Lord Tubbington died yesterday.
I should have been crying out every last bit of moisture in my body. There should have been tears flowing over the edges of my lower eyelids like a couple of waterfalls. My chest should have been tight and shaking with sobs that I couldn't contain, my jaw quivering despite my best efforts to hold it still and strong. Instead, my eyes were dry to the point I had to use drops to fight the scratchiness of my eyelids.
I found him right away. He was curled up in the middle of the small twin bed in the corner of my studio apartment, snuggled down in a crater that he'd made in my thin, dusty pink comforter. At first, I thought he was sleeping, but he didn't move when I spoke to him or when I tried to give him a little scrap from work or when I touched his fur softly with the tips of my fingers. His lungs didn't fill with air underneath my hand like they should have, like they did just a few days before when I curled up with him to watch Beauty and the Beast on my tiny television. He was a good sport and put up with me for a while before he slowly wriggled out of my cuddles and hobbled off for some me time.
Last night, though, he was as motionless as the purple unicorn pillow pet that sits on the corner of my bed. I could still feel his warmth with my palm. I stroked my hands through his fur, from between his ears to the tip of his tail. There was a lot more gray and white in his coat than you would remember, if you could have seen him. I closed my eyes as I petted him and pretended that he was just about to start purring with pleasure or he was just about to roll away from my touch because he was in one of his anti-social moods. He'd amble off, but not before looking at me disapprovingly because I hadn't properly fed him yet that evening, because I was paying him too much attention or not enough attention, or because I was thinking of watching Lady and the Tramp and I guess some people and some cats actually get tired of watching Disney movies all the time. However, he didn't purr because of my petting, and he didn't roll away from the weight of my hand.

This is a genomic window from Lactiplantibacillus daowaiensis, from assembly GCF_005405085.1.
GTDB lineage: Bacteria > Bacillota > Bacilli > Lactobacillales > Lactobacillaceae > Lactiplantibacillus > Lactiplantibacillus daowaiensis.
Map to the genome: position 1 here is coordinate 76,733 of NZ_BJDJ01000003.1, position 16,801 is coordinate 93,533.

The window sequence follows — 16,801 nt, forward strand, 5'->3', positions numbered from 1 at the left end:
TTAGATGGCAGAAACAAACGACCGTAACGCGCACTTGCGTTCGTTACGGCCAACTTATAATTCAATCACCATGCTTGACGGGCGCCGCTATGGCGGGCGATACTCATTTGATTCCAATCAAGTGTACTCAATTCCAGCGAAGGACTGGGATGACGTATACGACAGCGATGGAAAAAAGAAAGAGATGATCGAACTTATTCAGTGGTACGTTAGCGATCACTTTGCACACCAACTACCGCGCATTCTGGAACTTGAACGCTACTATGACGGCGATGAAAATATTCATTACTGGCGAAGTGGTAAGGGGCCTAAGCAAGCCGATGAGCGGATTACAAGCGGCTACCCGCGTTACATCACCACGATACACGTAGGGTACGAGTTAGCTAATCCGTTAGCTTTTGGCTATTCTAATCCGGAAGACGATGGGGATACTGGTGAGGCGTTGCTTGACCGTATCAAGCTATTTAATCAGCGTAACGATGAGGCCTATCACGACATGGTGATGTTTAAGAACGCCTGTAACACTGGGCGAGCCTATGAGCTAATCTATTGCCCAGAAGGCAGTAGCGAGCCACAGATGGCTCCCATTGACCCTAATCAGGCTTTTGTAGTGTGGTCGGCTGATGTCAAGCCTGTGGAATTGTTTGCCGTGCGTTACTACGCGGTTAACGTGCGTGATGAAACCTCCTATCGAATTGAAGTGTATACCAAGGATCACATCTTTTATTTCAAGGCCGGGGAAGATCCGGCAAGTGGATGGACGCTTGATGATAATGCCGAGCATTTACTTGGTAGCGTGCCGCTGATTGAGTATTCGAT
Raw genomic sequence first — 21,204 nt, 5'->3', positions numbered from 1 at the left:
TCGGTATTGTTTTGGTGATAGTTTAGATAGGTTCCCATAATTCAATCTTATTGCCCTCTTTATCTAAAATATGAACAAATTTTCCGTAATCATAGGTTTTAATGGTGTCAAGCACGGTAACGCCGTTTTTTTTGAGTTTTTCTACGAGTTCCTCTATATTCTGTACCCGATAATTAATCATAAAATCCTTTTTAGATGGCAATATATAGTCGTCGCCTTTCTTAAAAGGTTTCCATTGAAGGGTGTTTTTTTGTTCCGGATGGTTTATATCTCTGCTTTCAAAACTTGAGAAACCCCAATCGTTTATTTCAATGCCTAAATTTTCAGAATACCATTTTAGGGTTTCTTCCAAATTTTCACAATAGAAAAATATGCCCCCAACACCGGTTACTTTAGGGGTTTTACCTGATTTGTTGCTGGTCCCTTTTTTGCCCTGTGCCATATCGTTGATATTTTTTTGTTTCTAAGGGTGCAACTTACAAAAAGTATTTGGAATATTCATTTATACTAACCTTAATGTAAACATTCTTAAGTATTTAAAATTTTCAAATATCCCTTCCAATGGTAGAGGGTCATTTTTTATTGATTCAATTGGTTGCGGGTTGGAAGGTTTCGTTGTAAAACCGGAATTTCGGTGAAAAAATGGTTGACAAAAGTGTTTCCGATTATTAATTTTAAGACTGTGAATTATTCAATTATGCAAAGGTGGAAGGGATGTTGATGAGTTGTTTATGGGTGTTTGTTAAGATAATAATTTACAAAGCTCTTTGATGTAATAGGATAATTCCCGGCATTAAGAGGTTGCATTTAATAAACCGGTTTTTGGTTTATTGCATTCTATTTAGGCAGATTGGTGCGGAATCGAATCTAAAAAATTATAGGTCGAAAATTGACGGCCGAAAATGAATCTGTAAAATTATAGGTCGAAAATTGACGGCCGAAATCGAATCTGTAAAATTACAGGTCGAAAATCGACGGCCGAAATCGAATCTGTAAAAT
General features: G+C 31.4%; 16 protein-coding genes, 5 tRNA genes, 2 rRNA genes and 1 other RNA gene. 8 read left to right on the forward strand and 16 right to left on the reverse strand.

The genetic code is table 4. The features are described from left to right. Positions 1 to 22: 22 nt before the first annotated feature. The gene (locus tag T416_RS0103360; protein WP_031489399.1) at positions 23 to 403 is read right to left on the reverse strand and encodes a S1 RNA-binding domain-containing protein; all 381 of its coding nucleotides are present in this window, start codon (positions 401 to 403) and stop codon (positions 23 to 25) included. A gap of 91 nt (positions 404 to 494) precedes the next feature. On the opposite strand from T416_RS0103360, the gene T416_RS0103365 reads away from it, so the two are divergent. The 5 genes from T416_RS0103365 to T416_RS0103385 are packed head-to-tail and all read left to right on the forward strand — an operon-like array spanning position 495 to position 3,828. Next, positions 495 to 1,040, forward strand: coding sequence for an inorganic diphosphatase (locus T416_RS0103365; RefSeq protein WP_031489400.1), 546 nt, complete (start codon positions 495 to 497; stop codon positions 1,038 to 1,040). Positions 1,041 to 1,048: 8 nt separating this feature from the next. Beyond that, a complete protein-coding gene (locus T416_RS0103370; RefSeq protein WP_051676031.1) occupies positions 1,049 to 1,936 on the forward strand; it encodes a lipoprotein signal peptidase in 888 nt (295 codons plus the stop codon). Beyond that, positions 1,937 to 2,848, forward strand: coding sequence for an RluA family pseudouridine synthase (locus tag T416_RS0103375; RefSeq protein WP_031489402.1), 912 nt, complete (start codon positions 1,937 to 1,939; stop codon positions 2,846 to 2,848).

He got really boring after you left. He quit sneaking out to do gang stuff, stopped looking for his cigars, never read my diary again. I told him you must have been a bad influence, and I swear he looked at me with large, sad, kitty-cat eyes and shook his head.
He was right.
I don't know what I was thinking.